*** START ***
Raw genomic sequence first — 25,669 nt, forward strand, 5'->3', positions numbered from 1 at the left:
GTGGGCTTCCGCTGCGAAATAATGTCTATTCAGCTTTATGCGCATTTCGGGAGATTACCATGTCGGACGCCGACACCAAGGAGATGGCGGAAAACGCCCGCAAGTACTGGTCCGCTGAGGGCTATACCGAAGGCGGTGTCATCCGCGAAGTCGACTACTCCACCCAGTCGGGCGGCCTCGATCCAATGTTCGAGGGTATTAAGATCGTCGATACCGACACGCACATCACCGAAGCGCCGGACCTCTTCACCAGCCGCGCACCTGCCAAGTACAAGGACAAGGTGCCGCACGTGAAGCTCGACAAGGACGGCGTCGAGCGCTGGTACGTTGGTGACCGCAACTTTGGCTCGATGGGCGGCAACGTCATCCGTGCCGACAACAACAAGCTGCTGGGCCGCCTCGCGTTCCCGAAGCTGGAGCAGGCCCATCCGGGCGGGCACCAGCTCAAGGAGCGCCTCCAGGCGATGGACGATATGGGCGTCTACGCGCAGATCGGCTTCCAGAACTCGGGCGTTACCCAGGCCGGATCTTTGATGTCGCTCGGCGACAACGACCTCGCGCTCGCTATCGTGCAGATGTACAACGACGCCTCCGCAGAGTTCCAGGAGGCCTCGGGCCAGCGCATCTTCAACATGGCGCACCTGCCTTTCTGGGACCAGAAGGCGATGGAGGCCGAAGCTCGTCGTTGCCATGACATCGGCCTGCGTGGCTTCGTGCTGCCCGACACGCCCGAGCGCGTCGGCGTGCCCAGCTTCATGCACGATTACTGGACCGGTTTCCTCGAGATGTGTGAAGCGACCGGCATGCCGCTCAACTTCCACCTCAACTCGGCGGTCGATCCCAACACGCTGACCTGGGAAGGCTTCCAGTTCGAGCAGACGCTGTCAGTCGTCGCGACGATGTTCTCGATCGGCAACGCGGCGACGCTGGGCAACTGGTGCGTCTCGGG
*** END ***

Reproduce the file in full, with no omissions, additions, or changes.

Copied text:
Raw genomic sequence first — 25,669 nt, forward strand, 5'->3', positions numbered from 1 at the left:
GTGGGCTTCCGCTGCGAAATAATGTCTATTCAGCTTTATGCGCATTTCGGGAGATTACCATGTCGGACGCCGACACCAAGGAGATGGCGGAAAACGCCCGCAAGTACTGGTCCGCTGAGGGCTATACCGAAGGCGGTGTCATCCGCGAAGTCGACTACTCCACCCAGTCGGGCGGCCTCGATCCAATGTTCGAGGGTATTAAGATCGTCGATACCGACACGCACATCACCGAAGCGCCGGACCTCTTCACCAGCCGCGCACCTGCCAAGTACAAGGACAAGGTGCCGCACGTGAAGCTCGACAAGGACGGCGTCGAGCGCTGGTACGTTGGTGACCGCAACTTTGGCTCGATGGGCGGCAACGTCATCCGTGCCGACAACAACAAGCTGCTGGGCCGCCTCGCGTTCCCGAAGCTGGAGCAGGCCCATCCGGGCGGGCACCAGCTCAAGGAGCGCCTCCAGGCGATGGACGATATGGGCGTCTACGCGCAGATCGGCTTCCAGAACTCGGGCGTTACCCAGGCCGGATCTTTGATGTCGCTCGGCGACAACGACCTCGCGCTCGCTATCGTGCAGATGTACAACGACGCCTCCGCAGAGTTCCAGGAGGCCTCGGGCCAGCGCATCTTCAACATGGCGCACCTGCCTTTCTGGGACCAGAAGGCGATGGAGGCCGAAGCTCGTCGTTGCCATGACATCGGCCTGCGTGGCTTCGTGCTGCCCGACACGCCCGAGCGCGTCGGCGTGCCCAGCTTCATGCACGATTACTGGACCGGTTTCCTCGAGATGTGTGAAGCGACCGGCATGCCGCTCAACTTCCACCTCAACTCGGCGGTCGATCCCAACACGCTGACCTGGGAAGGCTTCCAGTTCGAGCAGACGCTGTCAGTCGTCGCGACGATGTTCTCGATCGGCAACGCGGCGACGCTGGGCAACTGGTGCGTCTCGGG